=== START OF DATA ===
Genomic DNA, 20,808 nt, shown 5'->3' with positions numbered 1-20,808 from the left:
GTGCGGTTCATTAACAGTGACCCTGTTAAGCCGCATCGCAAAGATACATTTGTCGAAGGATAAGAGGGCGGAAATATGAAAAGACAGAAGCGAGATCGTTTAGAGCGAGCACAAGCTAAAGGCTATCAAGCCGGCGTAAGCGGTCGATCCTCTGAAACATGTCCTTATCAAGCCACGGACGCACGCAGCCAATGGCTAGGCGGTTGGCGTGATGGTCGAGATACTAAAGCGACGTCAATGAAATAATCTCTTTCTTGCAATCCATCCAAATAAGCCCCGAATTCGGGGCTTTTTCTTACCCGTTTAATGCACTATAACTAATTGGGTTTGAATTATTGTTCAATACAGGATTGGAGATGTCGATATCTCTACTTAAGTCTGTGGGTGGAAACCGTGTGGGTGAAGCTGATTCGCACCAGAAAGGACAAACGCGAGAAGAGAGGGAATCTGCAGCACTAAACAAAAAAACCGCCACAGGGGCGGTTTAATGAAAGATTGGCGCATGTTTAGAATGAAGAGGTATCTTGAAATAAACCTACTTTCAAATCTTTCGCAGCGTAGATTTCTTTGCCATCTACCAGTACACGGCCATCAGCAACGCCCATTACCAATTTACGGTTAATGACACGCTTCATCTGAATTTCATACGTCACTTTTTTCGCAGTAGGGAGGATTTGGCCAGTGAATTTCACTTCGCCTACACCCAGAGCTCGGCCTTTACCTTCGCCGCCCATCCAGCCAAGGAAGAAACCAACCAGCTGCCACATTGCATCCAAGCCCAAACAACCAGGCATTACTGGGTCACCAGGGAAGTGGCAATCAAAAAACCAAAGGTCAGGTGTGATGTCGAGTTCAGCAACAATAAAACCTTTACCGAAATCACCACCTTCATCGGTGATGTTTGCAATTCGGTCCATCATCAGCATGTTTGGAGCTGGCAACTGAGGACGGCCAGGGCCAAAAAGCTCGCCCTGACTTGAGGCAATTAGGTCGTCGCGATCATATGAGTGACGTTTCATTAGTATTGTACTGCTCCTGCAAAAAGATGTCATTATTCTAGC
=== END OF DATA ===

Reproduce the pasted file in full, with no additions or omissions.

Genomic DNA, 20,808 nt, shown 5'->3' with positions numbered 1-20,808 from the left:
GTGCGGTTCATTAACAGTGACCCTGTTAAGCCGCATCGCAAAGATACATTTGTCGAAGGATAAGAGGGCGGAAATATGAAAAGACAGAAGCGAGATCGTTTAGAGCGAGCACAAGCTAAAGGCTATCAAGCCGGCGTAAGCGGTCGATCCTCTGAAACATGTCCTTATCAAGCCACGGACGCACGCAGCCAATGGCTAGGCGGTTGGCGTGATGGTCGAGATACTAAAGCGACGTCAATGAAATAATCTCTTTCTTGCAATCCATCCAAATAAGCCCCGAATTCGGGGCTTTTTCTTACCCGTTTAATGCACTATAACTAATTGGGTTTGAATTATTGTTCAATACAGGATTGGAGATGTCGATATCTCTACTTAAGTCTGTGGGTGGAAACCGTGTGGGTGAAGCTGATTCGCACCAGAAAGGACAAACGCGAGAAGAGAGGGAATCTGCAGCACTAAACAAAAAAACCGCCACAGGGGCGGTTTAATGAAAGATTGGCGCATGTTTAGAATGAAGAGGTATCTTGAAATAAACCTACTTTCAAATCTTTCGCAGCGTAGATTTCTTTGCCATCTACCAGTACACGGCCATCAGCAACGCCCATTACCAATTTACGGTTAATGACACGCTTCATCTGAATTTCATACGTCACTTTTTTCGCAGTAGGGAGGATTTGGCCAGTGAATTTCACTTCGCCTACACCCAGAGCTCGGCCTTTACCTTCGCCGCCCATCCAGCCAAGGAAGAAACCAACCAGCTGCCACATTGCATCCAAGCCCAAACAACCAGGCATTACTGGGTCACCAGGGAAGTGGCAATCAAAAAACCAAAGGTCAGGTGTGATGTCGAGTTCAGCAACAATAAAACCTTTACCGAAATCACCACCTTCATCGGTGATGTTTGCAATTCGGTCCATCATCAGCATGTTTGGAGCTGGCAACTGAGGACGGCCAGGGCCAAAAAGCTCGCCCTGACTTGAGGCAATTAGGTCGTCGCGATCATATGAGTGACGTTTCATTAGTATTGTACTGCTCCTGCAAAAAGATGTCATTATTCTAGC